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Wednesday, September 28, 2011

Futon Repair: It's easy to fix the most common futon failures

ten-foot clamps: critical for fixing futons
Have a broken futon frame?  In this post I'll show you what kinds of problems are fixable, and I'll give you a couple of ways to figure out if your futon frame is prone to break again.  CLICK "READ MORE" (BELOW) TO SEE THE FULL POST.


Futons: they're a cheap, efficient way to furnish a tiny living space, making them ubiquitous in the apartments of twenty-somethings.  By age thirty, most of us are looking forward to the day we can afford to finally jettison this vestige of a lager-soaked youth.  But in the midst of America's lost decade, the cost of purchasing a new couch or bed (or both!) might be prohibitive.  And so, alas, many young people are hanging onto their futons, pressing them into service as the one and only couch in their living room.

For these people, bringing the futon out of the bedroom and into "prime time" means sprucing it up a bit.  After a decade of hard use, most futon covers are irreparably stained, the pad itself is lumpy and hard, and the frame is loose, or - often - cracked.  In the past few months, I've helped a few friends rehabilitate their futon frames, thereby saving them hundreds of dollars for a new couch.


finger joints
So, what kind of problem do have with your futon?  Usually, the problem is either with the fasteners that hold the frame together, or a break somewhere in the frame.  Futons are made from wood planks, glued and fastened together.  The fasteners that link each part of the frame together are called RTA (ready to assemble) fasteners, and they're made to be taken in and out repeatedly.  The wood frame is sometimes made from full-length boards of solid wood, but more often, it's made from shorter pieces, glued end-to-end to form longer boards.  These "finger jointed" boards (see pic) are weaker than solid wood, and many breaks in the frame happen near a finger joint. 

Loose Bolts?
clamps are key
If the whole assembly is loose, you may have to simply tighten the RTA bolts holding the frame together.  These bolts usually accept a 5mm hex (or "allen") wrench.  Get the wrench and tighten the bolts.  Most breaks in the frame happen because a fastener comes loose, and unintended stress is put on some part of the frame.  Therefore, if your futon frame IS loose, you should tighten it immediately, or you risk breaking the frame.  

Fixing Broken Wooden Parts
If the frame is broken, you can fix it with regular wood glue.  The challenge for most people, though, isn't the glue, but the clamps.  In order to keep the parts together while the glue dries, you'll need clamps long enough to stretch across the frame.  In the case of one repair I did, that meant I needed clamps over eight feet long!  (see pic at top of post)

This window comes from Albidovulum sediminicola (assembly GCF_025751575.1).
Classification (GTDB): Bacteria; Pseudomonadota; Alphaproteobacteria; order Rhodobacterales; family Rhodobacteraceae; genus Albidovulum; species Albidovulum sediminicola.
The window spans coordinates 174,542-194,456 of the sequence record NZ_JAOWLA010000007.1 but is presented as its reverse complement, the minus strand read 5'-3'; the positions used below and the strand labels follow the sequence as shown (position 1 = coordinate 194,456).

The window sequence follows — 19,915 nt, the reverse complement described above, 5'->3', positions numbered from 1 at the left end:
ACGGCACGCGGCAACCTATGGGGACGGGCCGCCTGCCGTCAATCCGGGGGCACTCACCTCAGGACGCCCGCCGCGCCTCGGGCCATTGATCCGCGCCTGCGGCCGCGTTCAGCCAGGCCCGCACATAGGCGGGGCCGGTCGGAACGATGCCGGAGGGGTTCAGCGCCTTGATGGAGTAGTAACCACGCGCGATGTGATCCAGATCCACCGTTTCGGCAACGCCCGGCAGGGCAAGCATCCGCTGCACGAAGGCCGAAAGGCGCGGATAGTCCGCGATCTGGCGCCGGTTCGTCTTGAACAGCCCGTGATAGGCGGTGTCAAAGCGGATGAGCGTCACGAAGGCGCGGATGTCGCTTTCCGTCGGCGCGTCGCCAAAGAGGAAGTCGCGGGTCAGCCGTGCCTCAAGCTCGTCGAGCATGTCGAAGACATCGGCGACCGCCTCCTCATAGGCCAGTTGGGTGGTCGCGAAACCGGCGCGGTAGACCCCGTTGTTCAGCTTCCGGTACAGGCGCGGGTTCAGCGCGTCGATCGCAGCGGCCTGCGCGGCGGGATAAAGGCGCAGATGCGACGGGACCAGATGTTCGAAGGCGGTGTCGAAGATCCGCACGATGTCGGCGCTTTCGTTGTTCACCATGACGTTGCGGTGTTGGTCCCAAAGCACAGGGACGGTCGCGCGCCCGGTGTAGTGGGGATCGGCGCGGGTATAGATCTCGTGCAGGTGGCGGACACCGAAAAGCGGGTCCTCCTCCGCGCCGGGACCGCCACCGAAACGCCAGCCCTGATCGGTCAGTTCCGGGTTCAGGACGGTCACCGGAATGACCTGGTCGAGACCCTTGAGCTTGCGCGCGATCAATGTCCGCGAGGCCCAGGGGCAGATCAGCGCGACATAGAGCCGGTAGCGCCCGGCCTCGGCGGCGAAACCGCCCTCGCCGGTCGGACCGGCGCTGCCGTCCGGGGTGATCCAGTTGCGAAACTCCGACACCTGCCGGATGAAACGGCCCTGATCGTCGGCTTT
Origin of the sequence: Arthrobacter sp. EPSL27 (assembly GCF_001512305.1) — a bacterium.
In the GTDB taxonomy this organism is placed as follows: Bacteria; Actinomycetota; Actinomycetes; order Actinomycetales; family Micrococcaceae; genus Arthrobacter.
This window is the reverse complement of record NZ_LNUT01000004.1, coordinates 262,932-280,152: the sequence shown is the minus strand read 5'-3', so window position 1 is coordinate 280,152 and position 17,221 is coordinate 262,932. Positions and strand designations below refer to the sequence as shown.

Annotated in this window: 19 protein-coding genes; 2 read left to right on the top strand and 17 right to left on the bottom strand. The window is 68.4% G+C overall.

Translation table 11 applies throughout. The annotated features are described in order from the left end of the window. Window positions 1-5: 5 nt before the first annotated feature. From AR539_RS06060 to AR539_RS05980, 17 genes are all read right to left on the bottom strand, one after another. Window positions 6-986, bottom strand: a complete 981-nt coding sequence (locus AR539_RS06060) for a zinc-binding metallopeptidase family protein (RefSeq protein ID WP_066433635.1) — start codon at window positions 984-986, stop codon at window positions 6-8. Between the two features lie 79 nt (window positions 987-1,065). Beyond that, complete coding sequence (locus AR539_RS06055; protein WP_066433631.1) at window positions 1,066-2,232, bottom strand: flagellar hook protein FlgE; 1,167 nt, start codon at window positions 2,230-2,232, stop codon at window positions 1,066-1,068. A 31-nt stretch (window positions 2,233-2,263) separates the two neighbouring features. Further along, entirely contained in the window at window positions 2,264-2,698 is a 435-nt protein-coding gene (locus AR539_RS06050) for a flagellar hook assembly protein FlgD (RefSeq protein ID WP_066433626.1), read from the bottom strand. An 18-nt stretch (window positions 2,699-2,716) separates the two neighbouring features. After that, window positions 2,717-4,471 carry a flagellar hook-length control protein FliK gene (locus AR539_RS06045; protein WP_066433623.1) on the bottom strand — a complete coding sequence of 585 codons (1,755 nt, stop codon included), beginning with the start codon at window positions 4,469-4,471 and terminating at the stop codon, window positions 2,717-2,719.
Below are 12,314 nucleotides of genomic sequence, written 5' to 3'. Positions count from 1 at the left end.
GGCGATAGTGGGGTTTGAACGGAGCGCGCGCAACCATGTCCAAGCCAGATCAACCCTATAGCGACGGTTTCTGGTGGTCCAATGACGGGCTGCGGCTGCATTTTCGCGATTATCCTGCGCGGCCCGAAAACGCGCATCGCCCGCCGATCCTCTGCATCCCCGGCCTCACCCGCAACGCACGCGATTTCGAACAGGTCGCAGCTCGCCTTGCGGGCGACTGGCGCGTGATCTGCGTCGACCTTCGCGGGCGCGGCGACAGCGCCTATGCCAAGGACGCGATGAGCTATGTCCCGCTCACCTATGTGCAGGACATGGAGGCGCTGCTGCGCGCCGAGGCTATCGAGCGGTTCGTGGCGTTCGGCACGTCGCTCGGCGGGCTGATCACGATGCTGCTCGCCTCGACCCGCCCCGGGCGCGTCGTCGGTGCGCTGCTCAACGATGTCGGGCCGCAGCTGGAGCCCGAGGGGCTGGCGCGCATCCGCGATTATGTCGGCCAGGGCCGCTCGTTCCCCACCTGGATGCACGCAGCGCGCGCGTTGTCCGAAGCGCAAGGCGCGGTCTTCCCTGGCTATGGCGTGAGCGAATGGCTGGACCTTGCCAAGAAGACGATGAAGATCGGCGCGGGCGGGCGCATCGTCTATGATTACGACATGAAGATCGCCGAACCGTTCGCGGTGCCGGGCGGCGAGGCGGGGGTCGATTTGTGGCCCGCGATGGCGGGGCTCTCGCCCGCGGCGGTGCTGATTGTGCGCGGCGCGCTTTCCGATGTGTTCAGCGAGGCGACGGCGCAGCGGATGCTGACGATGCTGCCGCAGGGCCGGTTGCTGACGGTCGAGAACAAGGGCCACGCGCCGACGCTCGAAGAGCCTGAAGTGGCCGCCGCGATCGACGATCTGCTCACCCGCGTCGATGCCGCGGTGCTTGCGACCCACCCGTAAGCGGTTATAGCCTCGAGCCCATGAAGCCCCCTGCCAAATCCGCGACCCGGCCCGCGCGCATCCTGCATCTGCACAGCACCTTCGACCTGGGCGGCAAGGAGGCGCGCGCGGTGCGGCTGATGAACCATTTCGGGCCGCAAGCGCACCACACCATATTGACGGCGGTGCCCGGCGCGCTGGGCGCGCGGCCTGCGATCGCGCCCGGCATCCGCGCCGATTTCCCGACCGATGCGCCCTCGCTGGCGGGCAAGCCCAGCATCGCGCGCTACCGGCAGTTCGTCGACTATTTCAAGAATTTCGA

add a backer board for strength
I can fix nearly any break, even multiple breaks or really bad shattering, tearing breaks.  But if your futon is made with finger-jointed boards, or - worse - MDF or plywood, then you'll need to reinforce your frame to avoid more breaks down the road.  If I think a futon is prone to breaking again, I'll glue and screw another board (100% hardwood) behind the original one, extending all the way from one end of the part to the other, if possible.

If course, you want to drill pilot holes into the futon frame, just to be 100% sure you don't split the piece again.  I like to put screws roughly 7" apart, and I scuff the futon rail wherever I'm going to place the backing board, so that the glue gets a good purchase on the part.  I use enough glue to squeeze out of the joint, and then I peel it off once it dries.  The futon rail, with its clear-coat finish, should shed the extra glue readily.  If you want to make it easier to remove the glue from the backer board, rub it with wax (but don't rub the glued face with wax!) before you glue it and screw it to the futon rail.

In this economy, you might as well rescue your futon, and spend the extra money somewhere it will really count.  And if the job proves too much of a headache for you....

You can always call me!





2 comments:

  1. I need help! I'm using a friends futon as a couch in her basement. Some couchsurfers came, used it as a bed and now it's off track. It's only at one point that it is off track and I have no idea how to get it back. It doesn't belong to me so I've never seen it taken apart. I can't even tell how it happened... I'm desperate at this point, please, any ideas would be great.

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  2. Have a broken futon frame? In this post I'll show you what kinds of problems are fixable, and I'll give you a couple of ways to figure out if your ... ifutonframe.blogspot.com

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